The February issue of the major journal American Sociological Review contains a study that answers the question: who has more sex in marriage? People who divide chores equally or those who divide them on gender lines?
The answer is “gender display” trumps “gender equality” in terms of sexual performance.
At the heart of marriage is sex difference. I would argue at the heart of female sexuality is a sense that men are protectors and providers not exploiters. This doesn’t justify trampling your wife’s career dreams. It means that gender neutral-ness is a recipe for relative asexuality:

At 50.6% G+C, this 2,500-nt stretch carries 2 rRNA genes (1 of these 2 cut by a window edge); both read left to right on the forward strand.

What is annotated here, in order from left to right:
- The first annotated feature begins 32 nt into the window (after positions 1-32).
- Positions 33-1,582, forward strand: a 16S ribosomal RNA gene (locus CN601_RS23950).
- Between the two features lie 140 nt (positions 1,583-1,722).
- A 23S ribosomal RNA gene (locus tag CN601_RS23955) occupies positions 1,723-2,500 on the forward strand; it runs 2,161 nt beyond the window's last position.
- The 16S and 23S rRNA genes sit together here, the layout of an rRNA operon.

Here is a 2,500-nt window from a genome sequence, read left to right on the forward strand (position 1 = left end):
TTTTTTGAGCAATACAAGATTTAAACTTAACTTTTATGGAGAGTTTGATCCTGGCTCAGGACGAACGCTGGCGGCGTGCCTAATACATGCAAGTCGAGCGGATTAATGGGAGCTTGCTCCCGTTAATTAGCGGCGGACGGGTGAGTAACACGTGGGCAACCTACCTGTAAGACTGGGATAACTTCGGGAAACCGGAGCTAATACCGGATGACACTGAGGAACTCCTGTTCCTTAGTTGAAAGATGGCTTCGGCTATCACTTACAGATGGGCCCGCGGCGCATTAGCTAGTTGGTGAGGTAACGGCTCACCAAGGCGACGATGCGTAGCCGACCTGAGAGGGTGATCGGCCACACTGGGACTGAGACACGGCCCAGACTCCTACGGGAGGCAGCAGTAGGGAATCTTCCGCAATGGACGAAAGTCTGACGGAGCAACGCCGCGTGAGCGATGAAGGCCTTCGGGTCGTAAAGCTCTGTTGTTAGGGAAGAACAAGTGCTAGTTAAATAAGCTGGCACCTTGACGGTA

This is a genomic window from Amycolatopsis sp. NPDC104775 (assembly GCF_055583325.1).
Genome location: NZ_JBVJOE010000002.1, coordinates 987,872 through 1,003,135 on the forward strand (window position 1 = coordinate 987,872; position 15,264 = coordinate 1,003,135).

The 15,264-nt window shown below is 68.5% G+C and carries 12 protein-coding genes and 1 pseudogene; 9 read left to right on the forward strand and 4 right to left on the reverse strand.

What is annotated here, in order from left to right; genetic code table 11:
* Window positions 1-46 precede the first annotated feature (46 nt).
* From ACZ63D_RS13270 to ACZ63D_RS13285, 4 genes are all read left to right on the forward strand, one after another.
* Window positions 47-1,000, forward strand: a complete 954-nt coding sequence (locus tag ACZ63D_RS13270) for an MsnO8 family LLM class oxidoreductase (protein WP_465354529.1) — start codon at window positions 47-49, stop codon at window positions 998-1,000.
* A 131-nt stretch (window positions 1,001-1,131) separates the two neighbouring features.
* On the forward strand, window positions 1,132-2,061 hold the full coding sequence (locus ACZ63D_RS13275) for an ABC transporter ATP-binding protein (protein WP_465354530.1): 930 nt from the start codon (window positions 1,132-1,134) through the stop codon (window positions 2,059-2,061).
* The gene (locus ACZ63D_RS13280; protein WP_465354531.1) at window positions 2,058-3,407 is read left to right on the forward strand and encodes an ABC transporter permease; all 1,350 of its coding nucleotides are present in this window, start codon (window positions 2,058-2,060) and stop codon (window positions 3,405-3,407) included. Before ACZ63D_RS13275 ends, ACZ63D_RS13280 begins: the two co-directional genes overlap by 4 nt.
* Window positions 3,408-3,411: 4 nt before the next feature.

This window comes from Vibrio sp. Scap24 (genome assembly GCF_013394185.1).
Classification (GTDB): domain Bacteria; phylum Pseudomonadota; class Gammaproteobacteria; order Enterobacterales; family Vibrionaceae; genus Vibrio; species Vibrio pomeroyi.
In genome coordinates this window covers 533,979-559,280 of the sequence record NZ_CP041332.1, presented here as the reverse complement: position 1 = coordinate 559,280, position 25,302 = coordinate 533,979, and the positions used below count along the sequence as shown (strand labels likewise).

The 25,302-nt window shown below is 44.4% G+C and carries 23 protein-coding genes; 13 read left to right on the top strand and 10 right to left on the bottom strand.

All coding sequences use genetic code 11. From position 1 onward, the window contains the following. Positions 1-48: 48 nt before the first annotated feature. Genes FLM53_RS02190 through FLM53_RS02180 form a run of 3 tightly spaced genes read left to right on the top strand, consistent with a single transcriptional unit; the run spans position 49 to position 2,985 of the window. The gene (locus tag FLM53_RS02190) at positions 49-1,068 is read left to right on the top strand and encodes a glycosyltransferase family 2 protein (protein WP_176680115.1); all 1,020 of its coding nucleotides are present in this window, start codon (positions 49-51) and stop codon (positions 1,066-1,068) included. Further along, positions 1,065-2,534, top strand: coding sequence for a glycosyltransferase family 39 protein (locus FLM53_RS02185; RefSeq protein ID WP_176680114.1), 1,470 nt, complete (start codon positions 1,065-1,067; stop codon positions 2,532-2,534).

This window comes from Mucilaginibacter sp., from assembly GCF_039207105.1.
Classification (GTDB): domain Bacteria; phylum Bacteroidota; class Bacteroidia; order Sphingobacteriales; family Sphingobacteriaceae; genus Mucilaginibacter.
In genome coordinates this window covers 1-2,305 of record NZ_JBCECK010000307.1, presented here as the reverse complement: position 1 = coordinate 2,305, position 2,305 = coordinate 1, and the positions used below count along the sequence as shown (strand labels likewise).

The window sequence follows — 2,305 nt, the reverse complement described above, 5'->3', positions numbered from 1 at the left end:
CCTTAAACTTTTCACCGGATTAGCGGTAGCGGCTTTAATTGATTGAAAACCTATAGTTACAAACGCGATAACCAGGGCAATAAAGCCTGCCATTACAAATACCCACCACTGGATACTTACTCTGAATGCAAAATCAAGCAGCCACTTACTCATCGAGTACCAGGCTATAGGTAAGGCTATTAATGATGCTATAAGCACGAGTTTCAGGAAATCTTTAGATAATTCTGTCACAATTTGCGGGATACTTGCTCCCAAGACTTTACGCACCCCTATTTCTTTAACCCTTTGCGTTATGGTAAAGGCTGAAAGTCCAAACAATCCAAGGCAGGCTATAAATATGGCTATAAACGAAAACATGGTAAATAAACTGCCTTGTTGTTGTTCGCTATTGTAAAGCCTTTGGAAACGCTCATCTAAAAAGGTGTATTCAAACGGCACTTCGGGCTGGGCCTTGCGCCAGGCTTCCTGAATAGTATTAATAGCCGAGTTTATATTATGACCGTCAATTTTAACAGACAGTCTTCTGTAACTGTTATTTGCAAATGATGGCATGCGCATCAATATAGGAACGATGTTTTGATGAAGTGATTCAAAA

Changes in the nature of marriage have spurred a debate about the consequences of shifts to more egalitarian relationships, and media interest in the debate has crystallized around claims that men who participate in housework get more sex. However, little systematic or representative research supports the claim that women, in essence, exchange sex for men’s participation in housework. Although research and theory support the expectation that egalitarian marriages are higher quality, other studies underscore the ongoing importance of traditional gender behavior and gender display in marriage. Using data from Wave II of the National Survey of Families and Households, this study investigates the links between men’s participation in core (traditionally female) and non-core (traditionally male) household tasks and sexual frequency. Results show that both husbands and wives in couples with more traditional housework arrangements report higher sexual frequency, suggesting the importance of gender display rather than marital exchange for sex between heterosexual married partners.